Updated: Nov 29, 2021
You just ended a significant long term relationship.
You're heartbroken, beat-up, and lonely.
The temptation is great to jump right back into the dating pool and create another relationship to soothe the heartache.
While not without their own risks, for most of us, rebound relationships can play a pivotal role in healing and moving on from a relationship.
In a 2015 study, researchers define a rebound as a relationship that starts before feelings about a previous relationship are over, or before “closure” has been satisfied around a previous relationship. As expected, the research in this study indicates that people who entered into a rebound relationship more quickly than others had greater overall mental and physical health, confidence in their desirability, and resolution toward their previous relationship. But, that assumes that you've done the proper healing and gotten "closure" on your previous relationship.
After one relationship ends, it’s often hard to process your emotions. Sometimes you feel like you never want to date again. Other times, you want to start dating right away to once again feel desirable, sexy and connected.
How the heck do you know when it's the right time to start dating again?? The right solution for you actually depends on you!
Understand the psychology behind rebound relationships.
Your mind can create a variety of different scenarios that make rebound relationships appealing. If you understand how your brain affects your decisions, then it’s easier to make choices that will benefit everyone.
Once a relationship is over, you may feel grief, anger, and resentment. Your self-esteem can suffer and you may feel deeply hurt by the other person. This creates an ideal setting for wanting a new relationship to help you heal from the previous wounds, and that's not fair to you or your new partner(s).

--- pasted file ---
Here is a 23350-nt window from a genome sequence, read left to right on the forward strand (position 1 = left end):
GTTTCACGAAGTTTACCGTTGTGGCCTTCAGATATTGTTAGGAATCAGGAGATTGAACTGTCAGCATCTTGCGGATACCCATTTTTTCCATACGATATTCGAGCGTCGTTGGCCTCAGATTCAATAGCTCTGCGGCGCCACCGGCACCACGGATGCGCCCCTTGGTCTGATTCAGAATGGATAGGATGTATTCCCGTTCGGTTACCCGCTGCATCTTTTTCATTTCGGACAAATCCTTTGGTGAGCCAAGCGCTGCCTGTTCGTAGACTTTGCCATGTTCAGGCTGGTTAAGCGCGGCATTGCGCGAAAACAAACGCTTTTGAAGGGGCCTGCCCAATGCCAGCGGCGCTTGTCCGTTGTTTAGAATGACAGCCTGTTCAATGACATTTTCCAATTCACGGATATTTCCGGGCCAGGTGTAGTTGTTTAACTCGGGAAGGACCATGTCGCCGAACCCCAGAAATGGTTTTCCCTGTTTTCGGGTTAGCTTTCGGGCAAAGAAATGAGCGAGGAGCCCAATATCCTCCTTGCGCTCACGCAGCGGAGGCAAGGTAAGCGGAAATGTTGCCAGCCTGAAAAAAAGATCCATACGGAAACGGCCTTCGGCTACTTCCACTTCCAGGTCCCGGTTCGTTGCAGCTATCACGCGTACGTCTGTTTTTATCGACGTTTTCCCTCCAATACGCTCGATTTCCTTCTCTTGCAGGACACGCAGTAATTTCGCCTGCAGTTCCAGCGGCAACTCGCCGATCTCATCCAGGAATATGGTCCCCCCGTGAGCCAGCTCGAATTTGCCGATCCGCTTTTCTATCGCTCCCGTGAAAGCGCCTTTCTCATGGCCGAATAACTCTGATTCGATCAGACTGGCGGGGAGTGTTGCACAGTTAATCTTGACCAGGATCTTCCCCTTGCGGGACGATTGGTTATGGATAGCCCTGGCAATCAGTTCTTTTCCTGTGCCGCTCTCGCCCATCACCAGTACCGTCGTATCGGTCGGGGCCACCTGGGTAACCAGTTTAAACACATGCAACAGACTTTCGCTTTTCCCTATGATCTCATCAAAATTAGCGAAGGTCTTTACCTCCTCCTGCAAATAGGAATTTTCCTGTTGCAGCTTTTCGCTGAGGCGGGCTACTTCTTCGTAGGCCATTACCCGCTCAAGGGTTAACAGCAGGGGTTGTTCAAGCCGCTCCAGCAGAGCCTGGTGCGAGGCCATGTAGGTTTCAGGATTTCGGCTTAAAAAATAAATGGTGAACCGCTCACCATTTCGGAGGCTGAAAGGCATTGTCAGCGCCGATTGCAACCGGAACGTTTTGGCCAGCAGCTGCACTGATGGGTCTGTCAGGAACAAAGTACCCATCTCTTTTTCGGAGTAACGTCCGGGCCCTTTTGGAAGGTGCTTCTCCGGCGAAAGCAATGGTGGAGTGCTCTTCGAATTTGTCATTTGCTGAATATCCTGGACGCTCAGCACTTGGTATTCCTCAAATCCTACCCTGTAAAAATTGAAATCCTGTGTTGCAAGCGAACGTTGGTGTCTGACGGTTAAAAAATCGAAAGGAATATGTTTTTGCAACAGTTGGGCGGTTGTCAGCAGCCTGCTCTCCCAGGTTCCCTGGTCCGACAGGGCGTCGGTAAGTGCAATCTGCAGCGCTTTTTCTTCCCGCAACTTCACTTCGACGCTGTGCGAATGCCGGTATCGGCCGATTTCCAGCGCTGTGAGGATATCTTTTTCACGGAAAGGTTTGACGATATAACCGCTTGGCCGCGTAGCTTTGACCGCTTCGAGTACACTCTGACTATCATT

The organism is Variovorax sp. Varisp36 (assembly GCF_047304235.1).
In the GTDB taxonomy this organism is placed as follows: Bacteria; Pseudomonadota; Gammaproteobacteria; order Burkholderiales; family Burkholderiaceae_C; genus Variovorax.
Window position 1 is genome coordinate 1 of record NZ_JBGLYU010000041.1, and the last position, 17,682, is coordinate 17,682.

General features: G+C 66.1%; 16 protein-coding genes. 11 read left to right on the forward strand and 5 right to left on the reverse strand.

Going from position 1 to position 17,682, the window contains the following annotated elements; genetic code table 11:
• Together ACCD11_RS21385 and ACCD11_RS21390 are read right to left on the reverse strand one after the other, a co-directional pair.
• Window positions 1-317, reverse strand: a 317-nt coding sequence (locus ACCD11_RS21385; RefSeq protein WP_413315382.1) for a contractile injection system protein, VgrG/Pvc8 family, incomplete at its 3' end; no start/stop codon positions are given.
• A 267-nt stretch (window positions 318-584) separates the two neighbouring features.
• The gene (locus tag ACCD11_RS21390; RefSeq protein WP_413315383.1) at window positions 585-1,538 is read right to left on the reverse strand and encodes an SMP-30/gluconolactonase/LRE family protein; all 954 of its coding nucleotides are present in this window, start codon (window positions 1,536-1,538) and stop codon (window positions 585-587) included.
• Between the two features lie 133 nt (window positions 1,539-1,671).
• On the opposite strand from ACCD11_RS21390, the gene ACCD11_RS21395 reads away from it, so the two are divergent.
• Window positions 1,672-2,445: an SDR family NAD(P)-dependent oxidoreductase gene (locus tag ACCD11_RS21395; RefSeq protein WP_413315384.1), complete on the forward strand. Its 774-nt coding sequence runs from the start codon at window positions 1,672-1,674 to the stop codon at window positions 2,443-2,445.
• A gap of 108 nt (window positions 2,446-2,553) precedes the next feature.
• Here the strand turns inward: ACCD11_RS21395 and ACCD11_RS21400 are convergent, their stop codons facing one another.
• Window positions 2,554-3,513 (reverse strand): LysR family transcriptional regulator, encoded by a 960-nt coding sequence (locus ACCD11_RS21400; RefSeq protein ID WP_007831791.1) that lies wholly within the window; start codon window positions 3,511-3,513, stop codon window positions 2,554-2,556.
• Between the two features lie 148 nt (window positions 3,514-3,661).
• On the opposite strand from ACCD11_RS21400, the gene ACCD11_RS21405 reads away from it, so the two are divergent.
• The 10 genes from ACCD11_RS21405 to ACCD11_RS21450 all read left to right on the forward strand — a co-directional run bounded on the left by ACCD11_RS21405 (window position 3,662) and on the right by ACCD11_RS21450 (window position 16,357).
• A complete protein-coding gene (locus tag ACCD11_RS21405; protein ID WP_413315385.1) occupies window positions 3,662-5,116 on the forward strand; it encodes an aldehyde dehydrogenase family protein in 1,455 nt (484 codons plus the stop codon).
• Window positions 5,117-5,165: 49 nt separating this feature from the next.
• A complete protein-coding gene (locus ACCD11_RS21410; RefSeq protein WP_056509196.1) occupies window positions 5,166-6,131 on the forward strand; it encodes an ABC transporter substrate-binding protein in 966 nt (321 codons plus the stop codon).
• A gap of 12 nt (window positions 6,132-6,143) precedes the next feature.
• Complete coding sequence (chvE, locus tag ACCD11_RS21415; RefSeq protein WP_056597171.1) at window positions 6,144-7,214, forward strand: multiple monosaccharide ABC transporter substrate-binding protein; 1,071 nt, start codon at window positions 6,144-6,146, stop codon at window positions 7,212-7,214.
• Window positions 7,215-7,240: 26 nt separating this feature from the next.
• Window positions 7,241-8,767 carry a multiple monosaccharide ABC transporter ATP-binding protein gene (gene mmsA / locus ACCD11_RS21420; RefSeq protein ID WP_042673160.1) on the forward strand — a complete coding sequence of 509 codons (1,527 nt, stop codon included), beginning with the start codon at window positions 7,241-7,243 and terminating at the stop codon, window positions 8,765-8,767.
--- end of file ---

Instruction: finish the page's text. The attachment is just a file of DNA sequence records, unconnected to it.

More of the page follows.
Your ego may be hurt. You may want to show your “ex” that you can live without them by finding someone new.
In addition, you may be trying to overcome your fear of being alone forever. You may be concerned about your social status suffering because you’re alone. You may be worried about friends no longer inviting you to parties or other events because you’re single.
It’s important to process your emotions until your reasons for dating again aren’t tied to your former partner.
Avoid “settling” in a rebound relationship.
Although you may be eager to start dating the first person who shows an interest, for your own happiness, you want to remember your standards.
The fear of being alone isn't a healthy or sustaining reason to settle for a person who isn’t a good fit for you. Keep in mind the qualities you seek in a relationship, so you can make healthy decisions.
Avoid staying in a rebound relationship that isn’t working because you’re scared of being alone again.
Remember that your new partner won’t be a copy of your last one.
When you start dating again, you may want to reevaluate how you select a partner.
It may be tempting to seek out a person who resembles the partner from your previous relationship. However, this can be a dangerous route and can hurt both sides. Focus on each person as an individual instead of trying to find identical copies.
You may also want to reevaluate the expectations you have in relationships. Your new partner may have different ideas and expectations.
Take time to heal from your past relationship. Rebound relationships can blind you from dealing with your emotions.
You want to heal your emotional and mental wounds, so they don’t affect your new relationship.
Pay attention to signs you need more closure.
Do you continue to talk about your ex with your new partner?
The signs can also include the continuing desire to check up on your ex to see what they’re doing.
You may have daydreams or fantasies about getting back together with your ex.
These signs indicate that you may still have feelings for your ex and aren’t ready for a new relationship. Before you hurt a new partner, you want to find closure and move past the feelings you have for your ex.
Rebound relationships can help you heal and overcome previous connections. However, it’s important to handle them carefully.
Click here if you'd like a FREE copy of my 12 Rules to Modern Day Rebound Relationships.